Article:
A data lake analytics startup springs on to the stage with a fast funding round following its founding (nice alliteration — Ed). Ransomware attackers love architecture, engineering and construction firms. Recovering from a founding CEO disaster can take years, while going to court to get licensing fees from massive suppliers can be most rewarding. Data lake analytics acceleration is a good thing.
Our first five stories cover these points and then there is a shower of shorter items in this week’s comprehensive look at the storage industry.
Aha! Presto! Ahana!
Ahana, a startup company founded only last year with $4.8 million seed funding, has just raised $20 million in VC funding. It’s developing software to radically improve data lake analytics, using Presto-distributed SQL query engine software.
Presto, the open-source project created by Facebook and used at Uber, Twitter and thousands more, is said to be the de facto standard for fast SQL processing on data lakes, such as those using AWS S3. Ahana is developing a Presto-based SaaS offering.
Steven Mih, Ahana co-founder and CEO, said: “As more open-source-based companies like Confluent and Neo4J see extreme momentum in today’s market, Ahana’s open-source go-to-market coupled with its deep involvement with the Presto Foundation has positioned Ahana as the Presto company and leader in the open data lake analytics space.”
Under the Linux Foundation’s Presto Foundation, the Presto open-source project has seen massive growth just in the past six months, including hundreds of thousands of pulls of the Docker Sandbox Container for Presto hosted by Ahana, over 1000 members in global Presto meetups, and a total of ten companies that have signed on to the Presto Foundation.
The cash will be used to accelerate engineering and contributions to the open-source community, as well as expanding Ahana’s go-to-market staff.
The financing round was led by Third Point Ventures and included existing investors GV (formerly Google Ventures), Leslie Ventures, and Lux Capital. Robert Schwartz, Managing Partner, Third Point Ventures will join Ahana’s Board of Directors.
AEC firms are prime ransomware targets
An Egnyte ransomware report says Architecture, Engineering & Construction (AEC) industry customers are more than twice as likely to suffer from ransomware attacks than customers in other industries.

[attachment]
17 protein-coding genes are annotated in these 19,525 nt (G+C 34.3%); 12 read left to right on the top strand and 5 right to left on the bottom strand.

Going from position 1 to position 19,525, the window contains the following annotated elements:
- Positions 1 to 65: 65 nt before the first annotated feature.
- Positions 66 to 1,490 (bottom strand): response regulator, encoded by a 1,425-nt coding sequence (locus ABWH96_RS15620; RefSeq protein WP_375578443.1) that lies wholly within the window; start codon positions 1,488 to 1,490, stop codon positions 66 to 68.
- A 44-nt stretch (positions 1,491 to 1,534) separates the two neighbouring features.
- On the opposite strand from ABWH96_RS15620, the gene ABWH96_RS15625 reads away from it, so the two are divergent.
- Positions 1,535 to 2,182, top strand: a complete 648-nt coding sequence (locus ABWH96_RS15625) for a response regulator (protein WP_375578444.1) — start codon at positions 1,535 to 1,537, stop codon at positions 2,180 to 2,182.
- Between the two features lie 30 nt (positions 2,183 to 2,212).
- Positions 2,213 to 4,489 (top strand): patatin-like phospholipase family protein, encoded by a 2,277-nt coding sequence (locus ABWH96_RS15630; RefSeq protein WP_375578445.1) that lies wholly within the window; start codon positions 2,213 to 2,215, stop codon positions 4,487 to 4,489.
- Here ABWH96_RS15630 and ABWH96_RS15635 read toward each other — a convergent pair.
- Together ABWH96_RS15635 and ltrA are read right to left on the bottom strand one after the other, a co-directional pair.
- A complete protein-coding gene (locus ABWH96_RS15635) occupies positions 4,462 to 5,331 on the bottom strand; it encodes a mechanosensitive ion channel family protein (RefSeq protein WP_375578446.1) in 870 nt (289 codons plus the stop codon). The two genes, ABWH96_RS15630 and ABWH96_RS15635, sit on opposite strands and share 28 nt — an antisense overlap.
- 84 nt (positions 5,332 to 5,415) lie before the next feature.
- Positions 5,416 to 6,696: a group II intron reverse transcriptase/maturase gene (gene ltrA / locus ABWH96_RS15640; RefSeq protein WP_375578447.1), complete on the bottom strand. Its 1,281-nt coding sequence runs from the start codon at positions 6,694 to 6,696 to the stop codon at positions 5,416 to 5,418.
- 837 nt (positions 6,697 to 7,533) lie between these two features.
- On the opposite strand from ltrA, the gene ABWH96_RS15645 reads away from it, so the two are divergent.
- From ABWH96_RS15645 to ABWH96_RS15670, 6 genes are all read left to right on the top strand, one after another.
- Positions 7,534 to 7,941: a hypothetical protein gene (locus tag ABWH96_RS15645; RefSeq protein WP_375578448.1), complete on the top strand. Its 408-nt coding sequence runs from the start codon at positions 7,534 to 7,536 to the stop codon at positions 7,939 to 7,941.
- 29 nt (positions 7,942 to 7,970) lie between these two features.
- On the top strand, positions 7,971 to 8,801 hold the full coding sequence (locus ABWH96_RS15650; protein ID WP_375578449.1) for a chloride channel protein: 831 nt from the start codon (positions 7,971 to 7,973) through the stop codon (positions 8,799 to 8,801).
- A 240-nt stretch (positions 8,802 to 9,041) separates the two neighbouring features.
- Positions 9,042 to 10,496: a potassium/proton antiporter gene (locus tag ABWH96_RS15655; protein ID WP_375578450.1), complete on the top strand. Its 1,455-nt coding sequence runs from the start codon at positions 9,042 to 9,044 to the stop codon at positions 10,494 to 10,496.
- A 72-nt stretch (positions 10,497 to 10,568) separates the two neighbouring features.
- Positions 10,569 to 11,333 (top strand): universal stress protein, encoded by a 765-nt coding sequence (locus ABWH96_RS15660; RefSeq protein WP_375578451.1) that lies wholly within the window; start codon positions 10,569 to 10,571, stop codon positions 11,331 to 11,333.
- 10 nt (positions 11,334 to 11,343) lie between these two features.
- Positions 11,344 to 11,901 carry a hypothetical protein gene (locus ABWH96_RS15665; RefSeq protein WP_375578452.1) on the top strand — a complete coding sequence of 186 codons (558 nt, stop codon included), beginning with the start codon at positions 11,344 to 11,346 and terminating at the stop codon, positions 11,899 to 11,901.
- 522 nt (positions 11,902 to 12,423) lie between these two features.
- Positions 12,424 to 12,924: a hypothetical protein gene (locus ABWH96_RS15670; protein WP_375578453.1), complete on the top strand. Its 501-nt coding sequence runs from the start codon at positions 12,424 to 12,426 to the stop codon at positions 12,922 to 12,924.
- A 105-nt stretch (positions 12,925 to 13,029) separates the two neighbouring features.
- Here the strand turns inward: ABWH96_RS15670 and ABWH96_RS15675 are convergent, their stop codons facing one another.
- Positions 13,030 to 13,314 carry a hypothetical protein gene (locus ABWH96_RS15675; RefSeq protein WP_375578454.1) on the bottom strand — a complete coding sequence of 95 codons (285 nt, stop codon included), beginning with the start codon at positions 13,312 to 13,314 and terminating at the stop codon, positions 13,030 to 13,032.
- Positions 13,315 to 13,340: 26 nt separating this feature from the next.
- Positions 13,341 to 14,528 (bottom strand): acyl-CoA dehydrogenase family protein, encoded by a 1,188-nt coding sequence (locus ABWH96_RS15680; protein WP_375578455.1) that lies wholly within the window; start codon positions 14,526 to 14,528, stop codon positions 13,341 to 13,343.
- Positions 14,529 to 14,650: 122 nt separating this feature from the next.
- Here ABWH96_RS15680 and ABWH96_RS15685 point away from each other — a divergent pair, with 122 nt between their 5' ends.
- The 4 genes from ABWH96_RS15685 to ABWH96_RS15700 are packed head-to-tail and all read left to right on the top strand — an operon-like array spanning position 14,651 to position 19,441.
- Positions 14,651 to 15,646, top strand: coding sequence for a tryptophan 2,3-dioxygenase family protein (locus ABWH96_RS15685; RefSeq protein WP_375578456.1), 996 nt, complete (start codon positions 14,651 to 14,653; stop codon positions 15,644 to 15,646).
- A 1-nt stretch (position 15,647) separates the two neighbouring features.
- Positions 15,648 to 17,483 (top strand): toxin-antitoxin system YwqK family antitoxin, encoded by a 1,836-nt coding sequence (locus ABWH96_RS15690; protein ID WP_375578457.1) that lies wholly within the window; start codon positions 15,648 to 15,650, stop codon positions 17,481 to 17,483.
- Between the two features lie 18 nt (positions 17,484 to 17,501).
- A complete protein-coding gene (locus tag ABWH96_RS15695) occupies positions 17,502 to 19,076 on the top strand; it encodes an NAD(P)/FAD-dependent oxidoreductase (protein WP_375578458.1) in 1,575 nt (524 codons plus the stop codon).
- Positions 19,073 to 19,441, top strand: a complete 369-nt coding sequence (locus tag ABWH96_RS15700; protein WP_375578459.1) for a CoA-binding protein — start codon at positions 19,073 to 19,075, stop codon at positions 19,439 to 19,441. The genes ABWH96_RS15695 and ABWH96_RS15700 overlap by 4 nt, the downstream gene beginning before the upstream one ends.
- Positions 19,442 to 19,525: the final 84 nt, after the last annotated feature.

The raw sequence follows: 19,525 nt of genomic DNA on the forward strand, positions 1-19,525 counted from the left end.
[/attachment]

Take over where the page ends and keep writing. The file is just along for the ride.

Egnyte’s “State of Ransomware Research Report for Architecture, Engineering and Construction Report” also found that companies with more than 1000 employees were at the highest risk of attack, with the overwhelming majority of attacks targeting North American companies.
The report says AEC firms have several factors working against them. They are very schedule-driven, and any delays due to lack of access to their project files will significantly impact their costs, project timelines, and damage their brand reputations.
AEC firms have a significant portion of their employees working remotely and many companies maintain a shared information environment with a range of outside contractors on job sites, which opens additional entry points for attackers to exploit. AEC firms may be more likely to pay a ransom to get up and running more quickly than other industries.
Egnyte provides file collaboration and content governance software and services, which include ransomware protection.
Recovering data protector and archiver FalconStor reported results for its second 2021 quarter, ended on June 30, 2021. Revenues of just $3.3 million were down 6.9 per cent year-on-year, with a loss of $300,000 — worse than the nil profit a year ago.
CEO Todd Brooks said: “While we were disappointed that our second quarter total revenue declined year-over-year by 6.9 per cent, total revenue for the first half of 2021 increased year-over-year by 6.1 per cent. Over the next year, we expect our year-over-year quarterly revenue growth to continue to stabilise as our sales pipeline becomes more predictable, and we expand our markets.”
There was a two per cent product revenue decline to $1.602 million, compared to $1.632 million in the second quarter of fiscal year 2020.
This is the tenth year of Falconstor’s last chance recovery since its founding CEO’s court case and suicide in 2011. It’s a heck of a long, long way back.